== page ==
Tuesday, November 18, 2008

The other Paulson buys mortgage-backed securities

(FT) John Paulson, the hedge fund manager who was called before Congress last week to discuss the big profits he made by foreseeing the collapse of the subprime mortgage market, has started to buy securities backed by residential mortgages.

Mr Paulson’s move marks the latest example of a famously bearish investor shifting gears to profit from depressed prices in the global credit markets.

US residential mortgage securities fell in value last week after Hank Paulson, Treasury secretary, said that the federal government had decided against buying toxic assets as part of its $700bn troubled asset relief programme (Tarp).

John Paulson, who is not related to the Treasury secretary (obviously!), has told his investors that he started buying troubled mortgage-backed securities at the end of last week, hoping to capitalise on price falls that followed the Treasury announcement.

Mr Paulson, who has $36bn under management, was scheduled to hold a dinner and wine-tasting at New York’s Metropolitan Club on Monday night so that he could brief his investors on his plans.

According to Alpha Magazine, Mr Paulson made $3.7bn in 2007, reflecting the success of his strategy – begun in 2006 – of betting on a collapse of the subprime mortgage market. At the end of the third quarter of this year, his funds were up 15-25 per cent. His funds also made profits in October, his investors say.

For several months Mr Paulson has been considering investing in distressed subprime mortgage securities, financial firms and debt used to back private equity deals.

He estimated there are $10,000bn in total in such assets.

He signalled a potential new direction on October 1 by launching his Paulson Recovery Fund, which will take equity stakes in financial institutions. He also has moved to start a real estate fund.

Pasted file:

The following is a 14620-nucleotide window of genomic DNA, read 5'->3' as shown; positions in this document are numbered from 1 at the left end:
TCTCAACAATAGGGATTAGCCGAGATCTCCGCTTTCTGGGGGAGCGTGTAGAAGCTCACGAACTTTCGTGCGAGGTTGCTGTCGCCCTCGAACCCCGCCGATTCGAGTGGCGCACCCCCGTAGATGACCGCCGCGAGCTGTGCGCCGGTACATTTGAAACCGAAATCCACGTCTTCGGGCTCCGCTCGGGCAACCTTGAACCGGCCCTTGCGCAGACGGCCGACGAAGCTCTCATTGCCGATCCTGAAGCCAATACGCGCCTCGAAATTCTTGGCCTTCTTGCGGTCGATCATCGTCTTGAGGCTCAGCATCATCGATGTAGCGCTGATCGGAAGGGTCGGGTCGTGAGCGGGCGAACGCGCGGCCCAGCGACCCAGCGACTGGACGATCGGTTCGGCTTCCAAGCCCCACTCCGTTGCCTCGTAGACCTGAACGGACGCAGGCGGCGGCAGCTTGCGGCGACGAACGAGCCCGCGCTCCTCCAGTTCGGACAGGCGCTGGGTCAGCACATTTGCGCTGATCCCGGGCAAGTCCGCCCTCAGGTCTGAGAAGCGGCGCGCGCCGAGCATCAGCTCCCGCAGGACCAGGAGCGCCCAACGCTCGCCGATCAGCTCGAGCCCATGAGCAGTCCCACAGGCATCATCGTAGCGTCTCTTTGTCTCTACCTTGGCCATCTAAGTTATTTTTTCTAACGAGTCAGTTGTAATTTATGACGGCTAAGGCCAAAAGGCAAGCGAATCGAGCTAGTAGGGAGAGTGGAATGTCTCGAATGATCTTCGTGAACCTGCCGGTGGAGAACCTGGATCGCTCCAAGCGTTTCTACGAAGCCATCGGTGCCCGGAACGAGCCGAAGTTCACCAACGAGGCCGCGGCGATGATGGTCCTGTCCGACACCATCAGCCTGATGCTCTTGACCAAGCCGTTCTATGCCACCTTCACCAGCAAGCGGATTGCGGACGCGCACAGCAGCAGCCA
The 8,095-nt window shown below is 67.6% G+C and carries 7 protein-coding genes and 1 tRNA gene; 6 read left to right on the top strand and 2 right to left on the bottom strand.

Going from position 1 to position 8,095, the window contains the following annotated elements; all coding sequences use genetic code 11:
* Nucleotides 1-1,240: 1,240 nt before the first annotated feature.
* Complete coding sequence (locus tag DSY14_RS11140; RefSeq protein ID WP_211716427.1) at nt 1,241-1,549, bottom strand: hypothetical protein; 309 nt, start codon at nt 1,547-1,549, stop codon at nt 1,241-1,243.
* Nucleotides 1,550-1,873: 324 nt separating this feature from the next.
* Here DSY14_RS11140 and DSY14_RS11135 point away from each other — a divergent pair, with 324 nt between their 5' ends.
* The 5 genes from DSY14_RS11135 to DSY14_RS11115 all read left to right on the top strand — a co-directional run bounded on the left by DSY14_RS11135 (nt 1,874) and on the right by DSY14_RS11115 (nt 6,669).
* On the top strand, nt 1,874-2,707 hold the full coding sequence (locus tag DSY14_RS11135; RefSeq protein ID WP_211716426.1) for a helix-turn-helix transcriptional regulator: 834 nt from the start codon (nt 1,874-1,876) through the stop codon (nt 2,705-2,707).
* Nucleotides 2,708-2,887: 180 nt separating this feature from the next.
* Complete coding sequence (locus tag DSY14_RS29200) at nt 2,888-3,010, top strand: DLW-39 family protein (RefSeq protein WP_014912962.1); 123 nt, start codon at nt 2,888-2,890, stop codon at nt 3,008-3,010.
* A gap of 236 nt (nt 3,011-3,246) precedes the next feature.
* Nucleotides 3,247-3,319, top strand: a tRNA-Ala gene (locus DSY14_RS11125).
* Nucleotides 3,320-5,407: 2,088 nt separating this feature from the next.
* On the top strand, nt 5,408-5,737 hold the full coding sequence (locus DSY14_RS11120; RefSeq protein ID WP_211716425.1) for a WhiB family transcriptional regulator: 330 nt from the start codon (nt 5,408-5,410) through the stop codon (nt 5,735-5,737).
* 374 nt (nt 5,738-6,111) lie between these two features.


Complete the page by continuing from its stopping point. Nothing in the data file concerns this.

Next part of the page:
However, Mr Paulson has been careful to avoid moving into distressed markets too early. For example, he refused in April when approached to invest alongside TPG in Washington Mutual. The debt and equity of WaMu was wiped out when it was taken over by JPMorgan in September.

In a letter to investors at the end of the third quarter, Mr. Paulson said his strategy was “to reduce leverage, maintain market exposure and maintain short credit bias”. He said: “The majority of our gains came from short positions in the equities of declining financials and CDS [credit default swaps] on financials. Generally our short exposure has been reduced as many of the companies we were short have failed.”

Mr. Paulson’s plans come at a time when other leading investors, including Jeff Aronson at Centerbridge Partners and Bruce Karsh at Oaktree Capital, are wading into the market for discounted leveraged buyout loans.

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